No Signal? How Satellite Tech is Helping Farmers
Kansas Farm uses Satellite Connectivity to Be More Productive
Imagine you're trekking in a remote area and suddenly need to urgently share your location or call for help, but due to the weak cellular connection, you can't get through to anyone. However, just 3-5 miles away, you find a connection.
Farmers worldwide encounter weak, if not zero connectivity in some or all their land – making it very challenging to complete tasks and causing production delays, especially crucial during planting or harvesting seasons.
"The value of connectivity to farmers goes beyond any single task or action. Connectivity unlocks vast opportunities for farmers that were previously challenging or unavailable,” said Aaron Wetzel, vice president of production and precision ag production systems at John Deere.
VFF, a farm based out of Scott City, Kansas, has encountered connectivity challenges. Spanning approximately 70 miles of land, the organization specializes in growing wheat, corn, sorghum, triticale, and corn silage.
They also take pride in utilizing cutting-edge technology in their planters, combines, and sprayers. Myles Vulgamore, one of the owners, emphasized the teams’ reliance on data-sharing and connectivity during spraying season leading to a reduction in over-application, cost savings, and environmental benefits.
“We have a lot of wind,” Myles explained. “Many times, we need to stop spraying mid-field because the wind speeds pick up and the conditions aren’t safe for spraying. We then need to return to the field when the conditions are favorable. However, much of the time it’s not the same machine or operator making the return trip.”
Myles further shared how frustrating it can be when a connection drops during those return trips to unfinished fields. His team drives three or four miles down the road to reload the data to help them pinpoint precisely where they applied days ago.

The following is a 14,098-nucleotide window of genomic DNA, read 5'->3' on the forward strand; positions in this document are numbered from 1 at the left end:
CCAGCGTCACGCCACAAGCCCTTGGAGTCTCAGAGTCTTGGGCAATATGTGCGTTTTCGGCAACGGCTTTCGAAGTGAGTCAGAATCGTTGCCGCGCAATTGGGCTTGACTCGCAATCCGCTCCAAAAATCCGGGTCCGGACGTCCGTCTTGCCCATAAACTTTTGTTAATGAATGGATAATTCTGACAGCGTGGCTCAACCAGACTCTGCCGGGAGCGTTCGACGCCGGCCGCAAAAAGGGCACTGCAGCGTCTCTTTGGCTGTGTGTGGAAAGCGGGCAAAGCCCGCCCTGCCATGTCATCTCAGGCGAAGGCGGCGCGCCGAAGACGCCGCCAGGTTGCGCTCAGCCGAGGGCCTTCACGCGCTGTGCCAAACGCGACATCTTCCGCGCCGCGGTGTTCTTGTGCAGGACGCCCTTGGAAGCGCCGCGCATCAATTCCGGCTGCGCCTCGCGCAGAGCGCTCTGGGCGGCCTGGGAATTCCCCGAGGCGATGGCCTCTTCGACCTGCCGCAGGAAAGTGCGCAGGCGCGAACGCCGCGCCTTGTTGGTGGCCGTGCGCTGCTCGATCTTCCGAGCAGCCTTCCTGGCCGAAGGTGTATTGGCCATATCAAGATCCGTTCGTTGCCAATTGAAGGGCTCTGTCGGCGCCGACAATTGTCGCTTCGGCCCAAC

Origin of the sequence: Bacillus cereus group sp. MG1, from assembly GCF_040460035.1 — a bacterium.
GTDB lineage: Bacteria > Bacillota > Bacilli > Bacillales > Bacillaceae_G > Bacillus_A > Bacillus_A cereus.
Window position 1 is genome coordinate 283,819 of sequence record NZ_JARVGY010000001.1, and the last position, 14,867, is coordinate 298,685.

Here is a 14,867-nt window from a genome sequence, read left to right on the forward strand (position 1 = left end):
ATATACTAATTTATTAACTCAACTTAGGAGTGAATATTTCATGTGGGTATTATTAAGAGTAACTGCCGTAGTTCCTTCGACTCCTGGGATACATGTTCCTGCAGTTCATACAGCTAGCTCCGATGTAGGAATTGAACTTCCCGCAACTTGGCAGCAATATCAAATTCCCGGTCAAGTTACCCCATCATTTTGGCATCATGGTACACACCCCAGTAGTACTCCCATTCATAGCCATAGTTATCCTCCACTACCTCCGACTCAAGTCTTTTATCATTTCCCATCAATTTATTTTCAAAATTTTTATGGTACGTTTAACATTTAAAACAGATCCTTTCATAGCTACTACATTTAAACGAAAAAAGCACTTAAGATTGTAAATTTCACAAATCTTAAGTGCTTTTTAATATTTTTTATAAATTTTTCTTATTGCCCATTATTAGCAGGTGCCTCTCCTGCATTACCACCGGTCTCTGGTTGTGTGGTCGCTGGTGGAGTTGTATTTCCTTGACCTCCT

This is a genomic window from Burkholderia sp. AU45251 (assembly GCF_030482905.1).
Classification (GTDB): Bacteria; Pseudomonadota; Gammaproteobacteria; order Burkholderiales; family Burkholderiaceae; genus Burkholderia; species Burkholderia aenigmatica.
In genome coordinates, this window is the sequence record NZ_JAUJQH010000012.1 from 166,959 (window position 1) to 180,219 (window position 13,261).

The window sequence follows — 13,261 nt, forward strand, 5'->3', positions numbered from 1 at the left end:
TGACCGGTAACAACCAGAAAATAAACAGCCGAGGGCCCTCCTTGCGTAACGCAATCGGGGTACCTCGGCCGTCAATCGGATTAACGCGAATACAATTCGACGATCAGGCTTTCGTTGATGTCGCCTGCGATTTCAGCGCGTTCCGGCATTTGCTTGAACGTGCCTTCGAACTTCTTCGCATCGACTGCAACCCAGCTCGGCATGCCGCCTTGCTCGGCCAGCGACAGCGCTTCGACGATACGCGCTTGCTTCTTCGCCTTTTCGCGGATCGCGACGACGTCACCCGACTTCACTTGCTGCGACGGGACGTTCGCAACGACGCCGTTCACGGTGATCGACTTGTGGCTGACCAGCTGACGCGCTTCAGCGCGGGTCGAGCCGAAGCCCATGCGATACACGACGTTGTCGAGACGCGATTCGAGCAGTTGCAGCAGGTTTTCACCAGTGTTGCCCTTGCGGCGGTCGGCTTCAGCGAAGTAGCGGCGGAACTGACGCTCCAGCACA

The value of connectivity to farmers goes beyond any single task or action. Connectivity unlocks vast opportunities for farmers that were previously challenging or unavailable.
To address these dead zones, VFF collaborated with John Deere to test new satellite communication tools, seeing improvements over the last couple years.
"I definitely think it's helped with less downtime and operator frustration,” said Ben Spare, crop production lead at VFF. "We even did some over the air software updates in one of the tough areas last year on our combines, and the advantage of having satellite connectivity means we can do these updates and troubleshooting in real time.”
The next phase involves extending more connectivity to more farmers globally – starting in the U.S. and Brazil – to maximize the value of connectivity to their operations, benefiting consumers worldwide. To achieve this, John Deere partnered with SpaceX to support and assist farmers in enhancing the efficiency, effectiveness, and profitability of their operations.
"We look at technology not to replace people, but to make us better," said Myles. "How can we produce more with less? How can we make the land that we have more productive, and provide better communication with our landowners? It seems like technology is the key for us."